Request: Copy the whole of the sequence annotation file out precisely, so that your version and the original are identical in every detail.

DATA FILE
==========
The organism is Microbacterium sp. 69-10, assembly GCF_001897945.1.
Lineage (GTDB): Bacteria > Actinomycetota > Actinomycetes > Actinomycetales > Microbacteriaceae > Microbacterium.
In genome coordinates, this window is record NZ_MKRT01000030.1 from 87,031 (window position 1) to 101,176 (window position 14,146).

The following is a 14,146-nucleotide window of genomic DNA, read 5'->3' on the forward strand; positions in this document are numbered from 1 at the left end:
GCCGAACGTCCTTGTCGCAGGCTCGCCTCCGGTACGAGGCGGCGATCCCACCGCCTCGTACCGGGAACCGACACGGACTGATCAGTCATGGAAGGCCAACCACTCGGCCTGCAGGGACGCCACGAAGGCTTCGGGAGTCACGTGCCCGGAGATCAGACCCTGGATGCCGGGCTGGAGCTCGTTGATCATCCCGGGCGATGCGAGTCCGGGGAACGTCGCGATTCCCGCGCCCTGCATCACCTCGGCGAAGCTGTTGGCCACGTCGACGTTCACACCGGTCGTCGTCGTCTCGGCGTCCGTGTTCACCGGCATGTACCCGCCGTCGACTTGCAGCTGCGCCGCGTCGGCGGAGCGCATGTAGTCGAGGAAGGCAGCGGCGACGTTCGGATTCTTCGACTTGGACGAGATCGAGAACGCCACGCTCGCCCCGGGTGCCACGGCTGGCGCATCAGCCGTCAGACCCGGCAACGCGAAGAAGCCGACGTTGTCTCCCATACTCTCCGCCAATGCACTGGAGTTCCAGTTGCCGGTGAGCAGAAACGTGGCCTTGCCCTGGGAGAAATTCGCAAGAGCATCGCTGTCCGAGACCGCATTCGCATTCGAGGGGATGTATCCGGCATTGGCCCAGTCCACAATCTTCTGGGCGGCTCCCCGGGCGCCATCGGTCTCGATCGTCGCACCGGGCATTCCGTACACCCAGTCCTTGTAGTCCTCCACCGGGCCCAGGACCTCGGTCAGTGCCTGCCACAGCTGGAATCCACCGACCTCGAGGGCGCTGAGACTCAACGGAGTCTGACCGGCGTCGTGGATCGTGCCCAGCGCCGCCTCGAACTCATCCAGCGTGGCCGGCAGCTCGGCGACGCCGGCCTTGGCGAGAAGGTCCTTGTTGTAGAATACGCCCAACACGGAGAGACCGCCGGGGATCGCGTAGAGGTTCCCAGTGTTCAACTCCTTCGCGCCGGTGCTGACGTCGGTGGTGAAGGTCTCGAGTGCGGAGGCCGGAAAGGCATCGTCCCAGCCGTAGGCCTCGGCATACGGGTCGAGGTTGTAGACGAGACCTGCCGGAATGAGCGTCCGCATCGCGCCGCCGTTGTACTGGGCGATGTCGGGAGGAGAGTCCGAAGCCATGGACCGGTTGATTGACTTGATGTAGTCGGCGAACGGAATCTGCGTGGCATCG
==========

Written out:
The organism is Microbacterium sp. 69-10, assembly GCF_001897945.1.
Lineage (GTDB): Bacteria > Actinomycetota > Actinomycetes > Actinomycetales > Microbacteriaceae > Microbacterium.
In genome coordinates, this window is record NZ_MKRT01000030.1 from 87,031 (window position 1) to 101,176 (window position 14,146).

The following is a 14,146-nucleotide window of genomic DNA, read 5'->3' on the forward strand; positions in this document are numbered from 1 at the left end:
GCCGAACGTCCTTGTCGCAGGCTCGCCTCCGGTACGAGGCGGCGATCCCACCGCCTCGTACCGGGAACCGACACGGACTGATCAGTCATGGAAGGCCAACCACTCGGCCTGCAGGGACGCCACGAAGGCTTCGGGAGTCACGTGCCCGGAGATCAGACCCTGGATGCCGGGCTGGAGCTCGTTGATCATCCCGGGCGATGCGAGTCCGGGGAACGTCGCGATTCCCGCGCCCTGCATCACCTCGGCGAAGCTGTTGGCCACGTCGACGTTCACACCGGTCGTCGTCGTCTCGGCGTCCGTGTTCACCGGCATGTACCCGCCGTCGACTTGCAGCTGCGCCGCGTCGGCGGAGCGCATGTAGTCGAGGAAGGCAGCGGCGACGTTCGGATTCTTCGACTTGGACGAGATCGAGAACGCCACGCTCGCCCCGGGTGCCACGGCTGGCGCATCAGCCGTCAGACCCGGCAACGCGAAGAAGCCGACGTTGTCTCCCATACTCTCCGCCAATGCACTGGAGTTCCAGTTGCCGGTGAGCAGAAACGTGGCCTTGCCCTGGGAGAAATTCGCAAGAGCATCGCTGTCCGAGACCGCATTCGCATTCGAGGGGATGTATCCGGCATTGGCCCAGTCCACAATCTTCTGGGCGGCTCCCCGGGCGCCATCGGTCTCGATCGTCGCACCGGGCATTCCGTACACCCAGTCCTTGTAGTCCTCCACCGGGCCCAGGACCTCGGTCAGTGCCTGCCACAGCTGGAATCCACCGACCTCGAGGGCGCTGAGACTCAACGGAGTCTGACCGGCGTCGTGGATCGTGCCCAGCGCCGCCTCGAACTCATCCAGCGTGGCCGGCAGCTCGGCGACGCCGGCCTTGGCGAGAAGGTCCTTGTTGTAGAATACGCCCAACACGGAGAGACCGCCGGGGATCGCGTAGAGGTTCCCAGTGTTCAACTCCTTCGCGCCGGTGCTGACGTCGGTGGTGAAGGTCTCGAGTGCGGAGGCCGGAAAGGCATCGTCCCAGCCGTAGGCCTCGGCATACGGGTCGAGGTTGTAGACGAGACCTGCCGGAATGAGCGTCCGCATCGCGCCGCCGTTGTACTGGGCGATGTCGGGAGGAGAGTCCGAAGCCATGGACCGGTTGATTGACTTGATGTAGTCGGCGAACGGAATCTGCGTGGCATCG